Updates to the Anti-SLAPP Report Card

May 18, 2022   •  By IFS Staff   •  

This blog post provides information on states that have either enacted new anti-SLAPP laws or improved existing laws since the February 2022 publication of our Anti-SLAPP Report Card.

September 7, 2023: New Jersey Becomes 33rd State to Enact Anti-SLAPP Law

On September 7, 2023, New Jersey Governor Phil Murphy signed S2802, the Uniform Public Expression Protection Act into law, making the Garden State the 33rd state to enact an anti-SLAPP law. Including the District of Columbia, 34 jurisdictions now have anti-SLAPP protections codified into law, and nearly 80% of the U.S. population now lives in jurisdictions with anti-SLAPP laws.

Since S2802 was modeled after the Uniform Law Commission’s Uniform Public Expression Protection Act, New Jersey will join the top-ranked states under our methodology in the Anti-SLAPP Report Card.

With New Jersey’s action, a majority of the nation’s population now lives in jurisdictions with anti-SLAPP laws the Institute for Free Speech considers to be relatively strong, meaning laws that earn “B” grades or better.

While New Jersey’s new law does mostly adhere to the Uniform Law Commission’s model, at least one difference will prevent the state from earning a perfect score under our Report Card’s methodology. The law does not require courts to issue a stay of proceedings once an anti-SLAPP motion is filed. Instead, the statute states that “the court may order” such a stay. While the lack of a guaranteed stay is concerning for speakers faced with intimidating lawsuits, the law also states that “there shall be a presumption that such a stay shall be granted.” Hopefully, New Jersey courts will consistently honor the law’s “presumption.” Importantly, the law does, as recommended in the model law, instruct judges to “broadly” interpret and apply the statute’s protections for First Amendment rights.

In yet another testament to the bipartisan appeal of the Uniform Law Commission’s model anti-SLAPP legislation, S2802 passed unanimously in both the Assembly and Senate. Thanks to the New Jersey Legislature and Governor Murphy, New Jersey now has one of the strongest anti-SLAPP laws in the country.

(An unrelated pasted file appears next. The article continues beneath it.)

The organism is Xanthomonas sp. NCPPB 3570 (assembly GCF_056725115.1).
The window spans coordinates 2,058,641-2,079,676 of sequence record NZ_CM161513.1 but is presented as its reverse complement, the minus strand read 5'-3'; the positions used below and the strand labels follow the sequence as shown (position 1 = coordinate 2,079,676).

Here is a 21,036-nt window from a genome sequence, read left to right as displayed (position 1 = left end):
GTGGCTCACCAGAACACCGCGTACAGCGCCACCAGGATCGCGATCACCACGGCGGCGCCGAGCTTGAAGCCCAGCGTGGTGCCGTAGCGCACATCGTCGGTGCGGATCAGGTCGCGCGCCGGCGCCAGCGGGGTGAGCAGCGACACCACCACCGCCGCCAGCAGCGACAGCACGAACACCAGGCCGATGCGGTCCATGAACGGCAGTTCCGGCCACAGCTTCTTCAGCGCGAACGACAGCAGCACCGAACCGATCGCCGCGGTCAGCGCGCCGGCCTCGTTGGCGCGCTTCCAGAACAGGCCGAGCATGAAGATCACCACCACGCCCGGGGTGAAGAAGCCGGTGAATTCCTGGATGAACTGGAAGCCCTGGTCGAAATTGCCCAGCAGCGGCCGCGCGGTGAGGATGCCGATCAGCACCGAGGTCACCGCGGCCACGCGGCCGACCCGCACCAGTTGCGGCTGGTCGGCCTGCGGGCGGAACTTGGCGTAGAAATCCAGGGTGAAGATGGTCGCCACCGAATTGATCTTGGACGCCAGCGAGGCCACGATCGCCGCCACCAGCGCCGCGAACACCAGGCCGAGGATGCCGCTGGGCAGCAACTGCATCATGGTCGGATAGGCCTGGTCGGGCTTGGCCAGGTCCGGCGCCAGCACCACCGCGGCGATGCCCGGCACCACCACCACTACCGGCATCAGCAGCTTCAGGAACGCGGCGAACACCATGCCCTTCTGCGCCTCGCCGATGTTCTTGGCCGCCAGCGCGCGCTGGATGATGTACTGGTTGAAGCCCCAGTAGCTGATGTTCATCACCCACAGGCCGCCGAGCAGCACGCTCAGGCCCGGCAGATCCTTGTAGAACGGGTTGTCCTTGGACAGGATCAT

May 8, 2023: Oregon Improves Already Strong Anti-SLAPP Law

Oregon’s strong anti-SLAPP law earned an “A-” grade in our 2022 Anti-SLAPP Report Card. Its principal previous defect was its lack of a provision explicitly guaranteeing a right to an immediate (interlocutory) appeal. Court decisions interpreted the law as containing such a provision, but on May 8, 2023 Governor Tina Kotek signed a bill into law that more clearly codifies this protection.

In addition to this clarification of the right to an immediate appeal, the new law also:

(a) Clarifies that the definition of the expressive speech and conduct protected by the law explicitly includes the rights of “assembly” and “association,” and the “freedom of the press” when the speech/conduct is “in connection with a public issue or an issue of public interest.”

(b) Ensures a plaintiff cannot avoid paying attorney fees and costs to the speaker defendant by voluntarily dismissing the litigation after an anti-SLAPP motion has been filed.

This new law ensures that Oregon’s law now closely tracks the Uniform Law Commission model Uniform Public Expression Protection Act.

Overall, the changes represent a notable upgrade to Oregon’s anti-SLAPP procedures. The state’s procedures subgrade will rise from a B- to an A. The state’s overall grade will likely improve from an A- to an A+ in our next report card.

The new Oregon law goes into effect January 1, 2024.

May 2, 2023: Connecticut Supreme Court Rules State’s Anti-SLAPP Law Includes a Right to an Interlocutory Appeal

In three separate decisions (Smith v. Supple, Pryor v. Brignole, Robinson v. V. D.) released on May 2, 2023, the Connecticut Supreme Court ruled that the state’s law affords defendants the right to an “immediate appeal” of a trial court’s denial of an anti-SLAPP motion.